Tracking your commute

Crowd awaits train at train station as it approaches in the background.

Nick Place

Posted May 28, 2018

Real-time-data tracking how, where and when we move may lead to easier commuting.

Paul Simon once sang of technological advancements good and bad: “These are the days of miracles and wonder,” and he was right. Our use of technology in every facet of our lives means that information is gathered wherever we go, from myki cards and smartphones to in-car technology, CCTV and satellites.

In the past this information was based on expensive, time-consuming and infrequent surveys that sampled traffic flow on selected days. Policy makers now have continuous real-time data to work from as they plan public transport, road infrastructure and traffic-light timings. Insight gained from analysing this data has the potential to unlock real benefits.

RACV's News and Lifestyle spoke to the people who carve up all of our transport data, to find out how the information age is changing the way we travel and the way our cities are being designed. This is a timely discussion given Melbourne and Victoria are going through an extraordinary period of growth. Most of us feel this change when we experience packed trains and trams, overflowing footpaths and, of course, congestion on the roads.

As the RACV launches its 2018 Redspot Survey, identifying the most notorious road sections across the city and suburbs, pretty much every expert we spoke to for this story said drivers had better get used to traffic jams.

In April, Infrastructure Victoria’s ‘Immediate actions to tackle congestion’ report reconfirmed its travel forecasts. The city’s population is expected to rise from 4.9 million people to around six million by 2030. Daily travel is set to increase by 25 per cent while overall travel, whether by car, public transport or other means, may increase by 3.5 million journeys per day. Cars are expected to account for 70 per cent of journeys.

But alleviating the congestion crush is where data comes into its own. When you walk into the Bourke Street headquarters of Intelematics, owner of the SUNA Traffic channel, your eye is drawn to a giant wall-screen showing streetscapes of Australia’s major cities. Individual roads change colour as traffic eases or freezes before your eyes. Technicians work away at computers, analysing and monitoring.

Intelematics’ Product Manager, Steven Moloney, doesn’t even attempt to explain the science going on behind that SUNA screen. Partly because the maths and coding is extraordinarily complex but also because there are sensitive commercial arrangements that he needs to protect, such as which data providers his company works with to gain access to devices or elements within individual cars that are pinging towers or satellites.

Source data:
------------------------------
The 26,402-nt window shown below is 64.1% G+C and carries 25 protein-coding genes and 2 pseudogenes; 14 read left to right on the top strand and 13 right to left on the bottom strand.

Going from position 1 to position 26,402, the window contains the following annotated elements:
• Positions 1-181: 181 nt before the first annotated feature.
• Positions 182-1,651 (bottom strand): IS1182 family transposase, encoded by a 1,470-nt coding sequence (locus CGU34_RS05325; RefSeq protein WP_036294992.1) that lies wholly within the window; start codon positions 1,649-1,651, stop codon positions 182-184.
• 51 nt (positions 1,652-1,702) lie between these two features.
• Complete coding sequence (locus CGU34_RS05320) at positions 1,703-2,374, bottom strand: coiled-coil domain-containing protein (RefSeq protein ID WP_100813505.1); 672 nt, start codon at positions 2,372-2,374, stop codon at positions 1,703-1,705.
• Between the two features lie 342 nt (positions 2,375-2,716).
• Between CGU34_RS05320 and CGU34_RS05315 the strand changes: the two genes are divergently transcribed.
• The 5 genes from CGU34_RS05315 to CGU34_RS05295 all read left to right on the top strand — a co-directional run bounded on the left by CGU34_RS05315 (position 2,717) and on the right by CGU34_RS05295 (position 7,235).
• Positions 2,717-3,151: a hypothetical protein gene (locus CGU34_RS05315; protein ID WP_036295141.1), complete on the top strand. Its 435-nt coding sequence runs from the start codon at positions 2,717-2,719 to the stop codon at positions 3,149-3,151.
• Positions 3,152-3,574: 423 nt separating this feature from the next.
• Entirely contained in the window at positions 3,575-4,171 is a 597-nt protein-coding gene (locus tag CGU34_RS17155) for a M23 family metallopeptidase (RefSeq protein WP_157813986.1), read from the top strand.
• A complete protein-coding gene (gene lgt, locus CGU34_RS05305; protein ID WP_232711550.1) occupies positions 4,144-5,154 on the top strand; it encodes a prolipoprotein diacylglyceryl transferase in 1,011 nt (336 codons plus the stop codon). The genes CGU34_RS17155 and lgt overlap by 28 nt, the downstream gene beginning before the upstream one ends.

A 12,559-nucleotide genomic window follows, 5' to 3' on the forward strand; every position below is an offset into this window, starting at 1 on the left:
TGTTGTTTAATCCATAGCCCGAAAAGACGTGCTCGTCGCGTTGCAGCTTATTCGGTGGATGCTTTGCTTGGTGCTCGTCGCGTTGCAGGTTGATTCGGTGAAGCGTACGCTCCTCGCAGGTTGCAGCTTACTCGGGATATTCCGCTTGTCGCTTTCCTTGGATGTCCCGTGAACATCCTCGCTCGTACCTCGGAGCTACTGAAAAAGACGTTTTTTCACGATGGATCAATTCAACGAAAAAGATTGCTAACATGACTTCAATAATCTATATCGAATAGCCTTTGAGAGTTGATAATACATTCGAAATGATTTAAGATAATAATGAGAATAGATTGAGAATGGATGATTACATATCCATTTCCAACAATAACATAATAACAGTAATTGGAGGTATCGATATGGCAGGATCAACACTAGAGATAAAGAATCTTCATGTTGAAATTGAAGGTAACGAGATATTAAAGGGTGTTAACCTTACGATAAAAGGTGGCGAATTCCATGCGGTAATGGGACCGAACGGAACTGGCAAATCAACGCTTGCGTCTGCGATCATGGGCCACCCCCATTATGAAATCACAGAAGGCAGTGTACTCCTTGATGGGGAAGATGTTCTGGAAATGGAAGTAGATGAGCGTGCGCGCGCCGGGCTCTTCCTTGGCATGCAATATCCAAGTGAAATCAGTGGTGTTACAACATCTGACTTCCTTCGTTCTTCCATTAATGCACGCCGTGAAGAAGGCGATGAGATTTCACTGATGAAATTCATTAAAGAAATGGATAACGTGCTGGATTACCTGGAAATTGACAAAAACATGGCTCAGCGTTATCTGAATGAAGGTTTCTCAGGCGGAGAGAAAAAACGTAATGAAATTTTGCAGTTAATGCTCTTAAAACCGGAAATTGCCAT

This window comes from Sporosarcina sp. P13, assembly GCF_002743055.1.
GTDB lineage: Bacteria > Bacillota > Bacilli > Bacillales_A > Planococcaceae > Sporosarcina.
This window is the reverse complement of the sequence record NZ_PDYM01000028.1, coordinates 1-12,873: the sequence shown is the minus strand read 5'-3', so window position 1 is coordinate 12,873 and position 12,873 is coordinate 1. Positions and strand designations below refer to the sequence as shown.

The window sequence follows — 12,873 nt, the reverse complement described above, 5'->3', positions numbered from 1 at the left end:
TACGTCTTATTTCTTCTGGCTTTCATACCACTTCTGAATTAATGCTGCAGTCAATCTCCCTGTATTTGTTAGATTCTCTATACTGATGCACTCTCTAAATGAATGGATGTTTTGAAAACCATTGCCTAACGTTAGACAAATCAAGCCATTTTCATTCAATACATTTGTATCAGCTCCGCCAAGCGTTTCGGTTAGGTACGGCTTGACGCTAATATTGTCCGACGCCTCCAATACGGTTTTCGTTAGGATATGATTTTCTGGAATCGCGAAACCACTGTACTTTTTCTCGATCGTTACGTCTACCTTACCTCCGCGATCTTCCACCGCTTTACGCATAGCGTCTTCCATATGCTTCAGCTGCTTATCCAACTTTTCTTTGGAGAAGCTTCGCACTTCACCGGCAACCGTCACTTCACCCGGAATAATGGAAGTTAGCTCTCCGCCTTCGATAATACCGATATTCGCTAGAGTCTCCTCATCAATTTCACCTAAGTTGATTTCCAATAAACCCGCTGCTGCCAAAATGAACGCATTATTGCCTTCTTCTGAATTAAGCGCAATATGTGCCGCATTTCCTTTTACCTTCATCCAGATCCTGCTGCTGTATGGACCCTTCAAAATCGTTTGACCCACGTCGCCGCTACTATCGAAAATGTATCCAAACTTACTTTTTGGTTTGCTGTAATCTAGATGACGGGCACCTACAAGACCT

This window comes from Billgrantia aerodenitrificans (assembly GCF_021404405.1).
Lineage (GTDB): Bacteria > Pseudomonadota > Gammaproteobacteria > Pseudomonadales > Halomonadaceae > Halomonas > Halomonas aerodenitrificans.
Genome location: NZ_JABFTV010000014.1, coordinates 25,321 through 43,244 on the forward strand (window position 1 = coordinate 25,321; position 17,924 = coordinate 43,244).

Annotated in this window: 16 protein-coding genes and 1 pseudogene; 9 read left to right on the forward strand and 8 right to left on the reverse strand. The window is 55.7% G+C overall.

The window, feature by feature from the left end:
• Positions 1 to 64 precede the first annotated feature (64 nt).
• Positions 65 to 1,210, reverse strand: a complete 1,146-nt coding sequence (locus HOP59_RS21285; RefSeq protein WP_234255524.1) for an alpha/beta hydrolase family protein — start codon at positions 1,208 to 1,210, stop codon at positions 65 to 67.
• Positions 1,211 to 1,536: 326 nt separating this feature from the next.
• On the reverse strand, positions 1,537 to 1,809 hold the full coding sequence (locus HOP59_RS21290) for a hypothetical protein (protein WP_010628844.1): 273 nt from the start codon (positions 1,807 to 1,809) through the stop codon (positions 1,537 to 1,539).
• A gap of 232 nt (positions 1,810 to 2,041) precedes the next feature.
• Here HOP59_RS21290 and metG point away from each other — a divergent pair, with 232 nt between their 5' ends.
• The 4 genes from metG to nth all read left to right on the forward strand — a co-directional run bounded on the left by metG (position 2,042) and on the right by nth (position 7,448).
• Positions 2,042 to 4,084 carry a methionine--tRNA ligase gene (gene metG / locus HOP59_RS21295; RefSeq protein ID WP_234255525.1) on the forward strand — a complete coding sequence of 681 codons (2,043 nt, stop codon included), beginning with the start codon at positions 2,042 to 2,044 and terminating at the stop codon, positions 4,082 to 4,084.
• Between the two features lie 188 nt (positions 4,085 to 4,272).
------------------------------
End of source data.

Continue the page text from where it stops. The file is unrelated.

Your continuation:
Woman looks at her phone while waiting for train at station.

Policy makers now have continuous real-time data to work from as they plan public transport, road infrastructure and traffic-light timings.


The reason Google Maps, SUNA, TomTom or other companies that work in this area can provide real-time information about road traffic is because they are tracking enough vehicles to get a representative sample on the roads, as traffic halts and flows.

As well as being the company behind the core data at the basis of RACV’s new-look Redspot Survey, Intelematics has partnerships with many other roadside service organisations around the world, plus emergency services and car manufacturers. 

“We source billions of points that go into creating particular traffic services at any particular point in time, nationally,” says Steven.

“The quality of the data plays a critical role, but it’s the spread of data across the road network that is important to us. It’s not all passenger vehicles. There are also couriers, taxis, commercial and heavy vehicles that behave and contribute to how traffic is performing on the road, so we source data from multiple suppliers to get a spread of representative vehicles.

“Most of what we do is real-time traffic flow and incidents. Using FM radio signals, we can show you where traffic is heavy and what travel times will be when you choose a route.”

Infrastructure Victoria has explored this world further with a new data-crunching technique called the Melbourne Activity-Based Model (MABM).

“It enables you to see how people behave, how they make decisions, by collating a whole raft of different sources of data from the census to preference surveys, and figures from VicRoads,” says CEO Michel Masson.